Mott, relapsing after at least two former convictions, has suffered a verdict of guilt in violating the law against possessing prohibited liquors (Code 1940, T. 29, § 98). A supplemental count accused him of prior convictions. This particular offense was abundantly proved to have occurred on May 30, 1957, in Walker County, Alabama. He was first tried in the county court and then de novo in the Walker Circuit Court, and stands before us on appeal under a judgment finding him guilty in accordance with the verdict and with six months' hard labor for the county prescribed by the trial judge as his punishment.
The unabridged transcript of testimony occupies some 220 pages of transcript paper and represents a great proliferation of the trial of collateral issues and extreme patience on the part of the trial judge in permitting wide latitude in examination and cross-examination.
The tendencies of the State's evidence were that about thirty or forty-five minutes after noon of the day in question, Mott, driving a 1957 Ford, came over a rise on a side road in Walker County, and was recognized by two deputy sheriffs traveling in the opposite direction in a 1939 Ford. The deputies, apparently because Mott was coming from the direction of the residence of another liquor law violator, turned around and came back.
As they came back over the hill, they saw Mott out of his car on the side of the road in the act of tossing a clear glass jug described
As they drew up, one of the deputies got out, but failed to intercept Mott before he jumped back into his car, and, having started the engine, proceeded to side swipe (though the record is sparse as to the extent of this contact) the 1939 Ford. The deputy then proceeded to fire at the fleeing car, putting a bullet through the rear trunk.
There followed an unsuccessful pursuit of some three or four miles, and then the two deputies came back to the scene of Mott's throwing the jug across the ditch, and there discovered what was testified to as, in their best judgment, the same coca cola jug which both men testified contained wildcat whiskey.
It is complained, first, that this is not sufficient evidence to sustain the charge. Admittedly, the evidence in this case does not furnish irrefutable circumstances of the jug containing whiskey when it was thrown across the ditch. Thus, in Roughton v. State, 38 Ala.App. 17, 77 So.2d 666, when the whiskey was pitched out of the fleeing automobile, there was immediately a telltale odor. Here the State's evidence presents no such clue as to the contents of the jug which the officers saw Mott hurling away.
The question of the sufficiency of proof here then devolves into one of opportunity, i. e., whether or not the neighborhood was such that it could be reasonably expected that some one else had come along and had deposited the offending jug in the interim taken up by the officers' chase of Mott's car.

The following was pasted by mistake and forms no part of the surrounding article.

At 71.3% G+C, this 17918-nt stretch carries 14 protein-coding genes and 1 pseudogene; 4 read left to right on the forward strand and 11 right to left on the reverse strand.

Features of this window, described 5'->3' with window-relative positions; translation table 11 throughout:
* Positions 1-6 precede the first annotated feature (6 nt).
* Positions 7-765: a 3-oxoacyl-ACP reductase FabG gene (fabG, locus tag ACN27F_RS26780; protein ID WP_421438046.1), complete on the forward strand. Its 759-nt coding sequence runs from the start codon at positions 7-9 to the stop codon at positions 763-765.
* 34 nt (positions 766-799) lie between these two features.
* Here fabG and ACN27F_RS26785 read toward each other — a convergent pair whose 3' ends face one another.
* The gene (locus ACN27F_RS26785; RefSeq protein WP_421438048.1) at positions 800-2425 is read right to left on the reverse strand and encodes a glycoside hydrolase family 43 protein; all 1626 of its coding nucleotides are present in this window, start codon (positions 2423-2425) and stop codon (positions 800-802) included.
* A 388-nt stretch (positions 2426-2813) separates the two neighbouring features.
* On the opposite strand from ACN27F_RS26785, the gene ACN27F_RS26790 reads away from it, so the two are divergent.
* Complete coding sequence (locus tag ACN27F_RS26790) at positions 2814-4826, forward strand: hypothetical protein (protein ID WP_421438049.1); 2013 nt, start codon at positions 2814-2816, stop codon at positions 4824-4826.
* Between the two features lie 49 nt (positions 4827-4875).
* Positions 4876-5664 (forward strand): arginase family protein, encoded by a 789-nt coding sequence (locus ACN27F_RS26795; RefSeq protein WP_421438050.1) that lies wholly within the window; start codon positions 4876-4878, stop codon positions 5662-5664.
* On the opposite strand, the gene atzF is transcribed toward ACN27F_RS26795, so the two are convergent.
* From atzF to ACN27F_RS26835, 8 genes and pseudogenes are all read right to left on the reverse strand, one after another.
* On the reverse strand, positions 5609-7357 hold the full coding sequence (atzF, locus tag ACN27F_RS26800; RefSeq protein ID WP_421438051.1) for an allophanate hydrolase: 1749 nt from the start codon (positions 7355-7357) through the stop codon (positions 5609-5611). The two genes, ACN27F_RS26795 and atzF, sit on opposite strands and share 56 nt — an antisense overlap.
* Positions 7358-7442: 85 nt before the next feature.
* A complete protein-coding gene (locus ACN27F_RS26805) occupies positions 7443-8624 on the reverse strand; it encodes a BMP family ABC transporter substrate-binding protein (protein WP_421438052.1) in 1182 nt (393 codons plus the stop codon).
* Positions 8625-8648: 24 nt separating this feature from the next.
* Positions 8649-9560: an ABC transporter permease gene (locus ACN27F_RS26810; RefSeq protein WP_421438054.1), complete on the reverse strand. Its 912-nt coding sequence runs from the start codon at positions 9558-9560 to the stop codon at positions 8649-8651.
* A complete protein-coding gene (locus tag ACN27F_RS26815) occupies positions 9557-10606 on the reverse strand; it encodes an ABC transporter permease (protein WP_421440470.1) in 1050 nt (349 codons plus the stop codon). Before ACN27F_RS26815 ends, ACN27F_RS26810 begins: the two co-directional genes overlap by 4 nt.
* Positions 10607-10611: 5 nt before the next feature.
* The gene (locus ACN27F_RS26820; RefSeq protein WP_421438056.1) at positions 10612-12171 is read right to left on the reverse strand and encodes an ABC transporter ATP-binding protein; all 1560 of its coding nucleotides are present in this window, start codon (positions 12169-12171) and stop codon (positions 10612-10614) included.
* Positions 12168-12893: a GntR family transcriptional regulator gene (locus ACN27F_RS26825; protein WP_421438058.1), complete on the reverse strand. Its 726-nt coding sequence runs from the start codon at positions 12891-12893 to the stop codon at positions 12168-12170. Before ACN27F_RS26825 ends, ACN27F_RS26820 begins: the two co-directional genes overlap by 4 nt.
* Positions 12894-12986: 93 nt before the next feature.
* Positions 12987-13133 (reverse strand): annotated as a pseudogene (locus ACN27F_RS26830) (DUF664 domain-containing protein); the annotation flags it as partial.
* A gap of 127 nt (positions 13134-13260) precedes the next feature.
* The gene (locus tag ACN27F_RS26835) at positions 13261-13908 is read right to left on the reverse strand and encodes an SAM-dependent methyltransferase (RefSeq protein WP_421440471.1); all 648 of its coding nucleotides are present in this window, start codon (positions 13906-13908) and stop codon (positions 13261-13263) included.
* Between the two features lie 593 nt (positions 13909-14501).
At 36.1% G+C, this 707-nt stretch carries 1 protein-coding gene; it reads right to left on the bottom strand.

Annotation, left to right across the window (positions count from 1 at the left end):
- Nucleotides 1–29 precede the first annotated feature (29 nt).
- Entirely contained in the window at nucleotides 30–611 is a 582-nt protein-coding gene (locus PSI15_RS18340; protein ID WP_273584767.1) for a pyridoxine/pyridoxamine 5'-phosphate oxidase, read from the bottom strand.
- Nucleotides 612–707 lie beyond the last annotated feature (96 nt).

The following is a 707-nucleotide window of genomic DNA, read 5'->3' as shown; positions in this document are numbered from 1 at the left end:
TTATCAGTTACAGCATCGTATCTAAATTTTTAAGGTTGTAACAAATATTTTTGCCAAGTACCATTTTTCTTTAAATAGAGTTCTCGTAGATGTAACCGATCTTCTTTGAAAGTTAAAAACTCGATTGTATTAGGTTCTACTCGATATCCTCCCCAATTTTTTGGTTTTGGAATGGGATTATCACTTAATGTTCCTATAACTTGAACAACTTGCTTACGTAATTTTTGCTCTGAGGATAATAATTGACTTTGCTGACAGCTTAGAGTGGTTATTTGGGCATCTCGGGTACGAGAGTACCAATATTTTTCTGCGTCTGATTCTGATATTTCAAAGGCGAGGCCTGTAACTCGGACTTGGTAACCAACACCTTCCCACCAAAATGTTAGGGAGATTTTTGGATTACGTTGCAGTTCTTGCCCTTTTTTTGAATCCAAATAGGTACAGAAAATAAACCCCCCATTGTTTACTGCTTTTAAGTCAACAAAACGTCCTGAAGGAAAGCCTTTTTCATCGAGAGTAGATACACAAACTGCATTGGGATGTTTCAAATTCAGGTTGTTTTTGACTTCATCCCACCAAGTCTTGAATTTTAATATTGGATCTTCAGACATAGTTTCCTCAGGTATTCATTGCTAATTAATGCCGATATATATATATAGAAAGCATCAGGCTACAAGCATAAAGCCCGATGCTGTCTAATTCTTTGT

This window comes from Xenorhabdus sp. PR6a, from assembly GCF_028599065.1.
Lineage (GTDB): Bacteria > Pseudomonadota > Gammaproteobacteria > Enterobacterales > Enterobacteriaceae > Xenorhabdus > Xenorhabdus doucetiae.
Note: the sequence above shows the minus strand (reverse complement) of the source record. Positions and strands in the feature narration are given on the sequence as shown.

In view of the very short interval, that is, the time required to travel some six or eight miles, the evidence that the area was relatively deserted along a little traveled road, and the testimony that the jug found was the jug thrown by Mott, we think that the question of opportunity in this instance is within the province of the jury. Moreover, objects at the place of the offense come in evidence as indicated in Busbee v. State, 36 Ala.App. 701, 63 So.2d 290.
Appellant's principal argument in brief is against the admission of testimony of his conviction of prior offenses. Among the statements elicited from him were those of his conviction in a municipal court. The phraseology of the questions asked was such that it is not clear whether these convictions were for violations of municipal ordinances or of the State statutes.
The trial judge removed any error by excluding all of the evidence relating to other convictions at the close of the case, and fixed the hard labor punishment at six months, the maximum allowable for a first conviction under § 98, supra, as prescribed by the following § 99, so that the fact that the violations might have been for breach of a municipal ordinance rather than of § 98 is harmless error.
Moreover, we see no prejudice to the appellant when the court excluded this testimony, since we cannot say that the jury's hearing the testimony in the first place makes an ineradicably prejudicial impression, Smith v. State, 36 Ala.App. 646, 62 So.2d 473; Yates v. State, 245 Ala. 490, 17 So.2d 777. Mitchell v. State, 22 Ala.App. 300, 115 So. 149, cited by Mott, appears to have been overruled on this point—or at least "distinguished to death." See Steel v. State, 35 Ala.App. 163, 44 So.2d 795.
We have reviewed the entire record, as is our duty, and find that it is free of any error to the probable injury of any substantial rights of the appellant. Accordingly, the judgment below is due to be